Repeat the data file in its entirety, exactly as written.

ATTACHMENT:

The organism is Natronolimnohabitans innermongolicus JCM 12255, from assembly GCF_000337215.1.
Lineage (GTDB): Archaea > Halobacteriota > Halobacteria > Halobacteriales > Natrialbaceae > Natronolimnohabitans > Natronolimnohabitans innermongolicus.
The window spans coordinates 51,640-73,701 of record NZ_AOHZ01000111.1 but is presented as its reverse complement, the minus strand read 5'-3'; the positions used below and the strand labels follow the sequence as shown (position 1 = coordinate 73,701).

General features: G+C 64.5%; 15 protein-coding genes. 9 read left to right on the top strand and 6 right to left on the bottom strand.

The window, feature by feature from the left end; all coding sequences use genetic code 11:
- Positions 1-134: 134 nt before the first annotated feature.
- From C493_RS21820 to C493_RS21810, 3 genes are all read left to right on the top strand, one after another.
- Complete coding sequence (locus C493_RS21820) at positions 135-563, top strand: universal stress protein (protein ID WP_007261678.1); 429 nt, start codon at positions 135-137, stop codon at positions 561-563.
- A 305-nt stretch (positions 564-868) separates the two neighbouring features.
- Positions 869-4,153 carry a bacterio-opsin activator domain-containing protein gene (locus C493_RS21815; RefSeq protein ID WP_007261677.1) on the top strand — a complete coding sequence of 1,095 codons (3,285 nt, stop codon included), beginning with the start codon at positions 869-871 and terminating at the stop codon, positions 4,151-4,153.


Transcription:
The organism is Natronolimnohabitans innermongolicus JCM 12255, from assembly GCF_000337215.1.
Lineage (GTDB): Archaea > Halobacteriota > Halobacteria > Halobacteriales > Natrialbaceae > Natronolimnohabitans > Natronolimnohabitans innermongolicus.
The window spans coordinates 51,640-73,701 of record NZ_AOHZ01000111.1 but is presented as its reverse complement, the minus strand read 5'-3'; the positions used below and the strand labels follow the sequence as shown (position 1 = coordinate 73,701).

General features: G+C 64.5%; 15 protein-coding genes. 9 read left to right on the top strand and 6 right to left on the bottom strand.

The window, feature by feature from the left end; all coding sequences use genetic code 11:
- Positions 1-134: 134 nt before the first annotated feature.
- From C493_RS21820 to C493_RS21810, 3 genes are all read left to right on the top strand, one after another.
- Complete coding sequence (locus C493_RS21820) at positions 135-563, top strand: universal stress protein (protein ID WP_007261678.1); 429 nt, start codon at positions 135-137, stop codon at positions 561-563.
- A 305-nt stretch (positions 564-868) separates the two neighbouring features.
- Positions 869-4,153 carry a bacterio-opsin activator domain-containing protein gene (locus C493_RS21815; RefSeq protein ID WP_007261677.1) on the top strand — a complete coding sequence of 1,095 codons (3,285 nt, stop codon included), beginning with the start codon at positions 869-871 and terminating at the stop codon, positions 4,151-4,153.